Bill Gates, on China trip, lauds free trade-and futuristic toilets

Cornelia Mascio
Novembre 7, 2018

Microsoft founder Bill Gates has unveiled a futuristic toilet that doesn't need water and uses chemicals to turn human waste into fertiliser.

"You might guess what's in this beaker - and you'd be right".

Thus the Microsoft founder was in the Chinese capital to launch the three-day "Reinvented Toilet Expo", which showcased new dunny tech meant to stop disease spreading.

The toilet, which Gates said was ready for sale after years of development, is the brainchild of research projects funded by the Bill and Melinda Gates Foundation.

Gates, who was accompanied by a jar of human feces during his expo speech, shared that the Bill & Melinda Gates Foundation will invest an additional $200 million to help decrease the costs of new sanitation goods for the poor and establish new market development in regions where anti-pathogen products are most needed.

Which might sound odd until you hear that poor sanitation kills half a million children under the age of five annually and costs the globe over $200 billion a year in healthcare costs and lost income, according to the foundation.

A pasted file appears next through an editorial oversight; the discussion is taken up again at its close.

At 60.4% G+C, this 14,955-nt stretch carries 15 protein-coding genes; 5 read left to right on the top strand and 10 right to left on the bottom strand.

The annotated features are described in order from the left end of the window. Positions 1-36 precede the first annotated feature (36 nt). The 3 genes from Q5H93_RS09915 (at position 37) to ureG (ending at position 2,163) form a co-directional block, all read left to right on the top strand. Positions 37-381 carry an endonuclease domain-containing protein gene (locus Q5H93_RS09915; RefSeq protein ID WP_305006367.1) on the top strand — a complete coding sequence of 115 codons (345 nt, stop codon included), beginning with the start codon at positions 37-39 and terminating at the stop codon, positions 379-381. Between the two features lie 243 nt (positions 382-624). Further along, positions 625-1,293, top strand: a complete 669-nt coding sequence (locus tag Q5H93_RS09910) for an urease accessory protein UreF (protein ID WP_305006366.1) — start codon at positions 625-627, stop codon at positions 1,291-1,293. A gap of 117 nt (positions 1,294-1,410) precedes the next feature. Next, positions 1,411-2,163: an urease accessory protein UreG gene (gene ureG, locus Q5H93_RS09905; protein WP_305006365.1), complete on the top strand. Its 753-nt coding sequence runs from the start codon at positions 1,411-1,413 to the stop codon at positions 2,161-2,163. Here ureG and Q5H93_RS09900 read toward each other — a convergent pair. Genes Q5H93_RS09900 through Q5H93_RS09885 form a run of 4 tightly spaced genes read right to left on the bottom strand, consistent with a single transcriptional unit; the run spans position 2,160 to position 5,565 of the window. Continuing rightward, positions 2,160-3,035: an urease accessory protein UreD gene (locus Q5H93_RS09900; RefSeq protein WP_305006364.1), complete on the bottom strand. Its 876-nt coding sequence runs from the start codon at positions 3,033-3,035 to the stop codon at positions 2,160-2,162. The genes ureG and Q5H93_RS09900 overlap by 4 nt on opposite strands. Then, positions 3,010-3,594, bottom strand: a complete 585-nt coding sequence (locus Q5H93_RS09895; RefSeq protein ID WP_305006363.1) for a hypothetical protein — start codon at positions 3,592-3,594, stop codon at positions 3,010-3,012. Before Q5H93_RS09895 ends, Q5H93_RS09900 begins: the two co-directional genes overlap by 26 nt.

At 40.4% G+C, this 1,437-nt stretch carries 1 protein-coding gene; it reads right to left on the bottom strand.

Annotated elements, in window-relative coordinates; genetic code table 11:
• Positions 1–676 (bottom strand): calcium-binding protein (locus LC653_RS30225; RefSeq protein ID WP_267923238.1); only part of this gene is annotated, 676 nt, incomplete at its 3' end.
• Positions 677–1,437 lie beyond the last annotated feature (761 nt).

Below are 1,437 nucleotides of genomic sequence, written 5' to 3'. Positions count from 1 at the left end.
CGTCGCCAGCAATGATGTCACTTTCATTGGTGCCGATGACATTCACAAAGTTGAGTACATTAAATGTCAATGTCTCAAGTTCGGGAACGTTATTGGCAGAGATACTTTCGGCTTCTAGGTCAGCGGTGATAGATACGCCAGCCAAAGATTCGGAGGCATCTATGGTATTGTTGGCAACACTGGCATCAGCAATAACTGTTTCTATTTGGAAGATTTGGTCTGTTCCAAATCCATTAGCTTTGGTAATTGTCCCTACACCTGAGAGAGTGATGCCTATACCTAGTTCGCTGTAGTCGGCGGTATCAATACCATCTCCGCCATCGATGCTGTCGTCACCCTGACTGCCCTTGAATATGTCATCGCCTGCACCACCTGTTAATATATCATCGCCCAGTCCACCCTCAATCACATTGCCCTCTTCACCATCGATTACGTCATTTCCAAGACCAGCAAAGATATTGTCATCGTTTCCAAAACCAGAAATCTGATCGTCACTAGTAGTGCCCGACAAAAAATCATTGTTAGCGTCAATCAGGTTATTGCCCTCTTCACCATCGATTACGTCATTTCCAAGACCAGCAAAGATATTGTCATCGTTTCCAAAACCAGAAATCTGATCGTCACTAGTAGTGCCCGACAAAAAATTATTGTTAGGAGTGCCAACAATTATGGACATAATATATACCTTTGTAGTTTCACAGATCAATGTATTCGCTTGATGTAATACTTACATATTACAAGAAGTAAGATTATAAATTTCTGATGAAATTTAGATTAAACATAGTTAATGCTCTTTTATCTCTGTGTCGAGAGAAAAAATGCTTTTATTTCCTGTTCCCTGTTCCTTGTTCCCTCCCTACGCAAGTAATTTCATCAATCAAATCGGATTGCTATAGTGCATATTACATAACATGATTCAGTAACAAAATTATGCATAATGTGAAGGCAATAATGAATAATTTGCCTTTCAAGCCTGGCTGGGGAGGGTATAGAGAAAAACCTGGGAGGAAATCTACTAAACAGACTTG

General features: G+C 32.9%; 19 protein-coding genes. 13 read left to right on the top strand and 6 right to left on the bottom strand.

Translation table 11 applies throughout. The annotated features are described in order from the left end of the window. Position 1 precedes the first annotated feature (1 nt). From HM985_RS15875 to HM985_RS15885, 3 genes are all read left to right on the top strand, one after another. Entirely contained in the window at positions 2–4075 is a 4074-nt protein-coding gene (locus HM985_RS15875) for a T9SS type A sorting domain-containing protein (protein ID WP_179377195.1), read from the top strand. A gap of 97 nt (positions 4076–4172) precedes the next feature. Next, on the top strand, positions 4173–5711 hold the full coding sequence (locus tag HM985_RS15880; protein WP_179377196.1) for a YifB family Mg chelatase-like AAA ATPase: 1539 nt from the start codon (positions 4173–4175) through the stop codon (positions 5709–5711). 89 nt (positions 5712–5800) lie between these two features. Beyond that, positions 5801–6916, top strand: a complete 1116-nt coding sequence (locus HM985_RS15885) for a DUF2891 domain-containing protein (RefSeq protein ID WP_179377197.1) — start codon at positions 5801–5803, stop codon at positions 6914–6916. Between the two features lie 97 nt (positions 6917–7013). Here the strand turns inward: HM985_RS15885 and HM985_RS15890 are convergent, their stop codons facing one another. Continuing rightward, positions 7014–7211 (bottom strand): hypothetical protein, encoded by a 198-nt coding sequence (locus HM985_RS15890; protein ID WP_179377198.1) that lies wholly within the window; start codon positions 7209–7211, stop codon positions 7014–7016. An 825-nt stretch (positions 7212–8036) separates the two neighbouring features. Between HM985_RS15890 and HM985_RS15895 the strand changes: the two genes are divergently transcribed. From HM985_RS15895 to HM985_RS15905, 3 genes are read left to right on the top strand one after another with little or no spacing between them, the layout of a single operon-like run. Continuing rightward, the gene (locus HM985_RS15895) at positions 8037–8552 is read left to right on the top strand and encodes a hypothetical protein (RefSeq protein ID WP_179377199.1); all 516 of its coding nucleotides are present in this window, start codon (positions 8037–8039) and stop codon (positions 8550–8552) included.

Gates left the feces on display for about 10 minutes before removing it, his point made.

The Foundation is already testing a number of these "reinvented toilets" in Durban, South Africa. "In places without safe sanitation, there is much more than one [jar's] worth in the environment". Gates' foundation has awarded researchers grants to develop a khazi that can operate without sewers or electricity, remove harmful bacteria from human waste, and costs less than $0.05 cents per user per day. "I am optimistic that eventually, we will find approaches that make great sanitation available to everyone".

Teams of scientists around the world came together at the event to show off a range of the first commercially available, pathogen-killing, reinvented toilets and small-scale waste treatment plants, called omni-processors, that can process the poop without sewers or water lines. More than half of the world's population live without access to safely managed sanitation and over 1 billion people still defecate in the open without a toilet. Additionally, poor sanitation cost the world almost $223 billion in 2015, according to a study by Oxford Economics and Japanese toilet maker Lixil.

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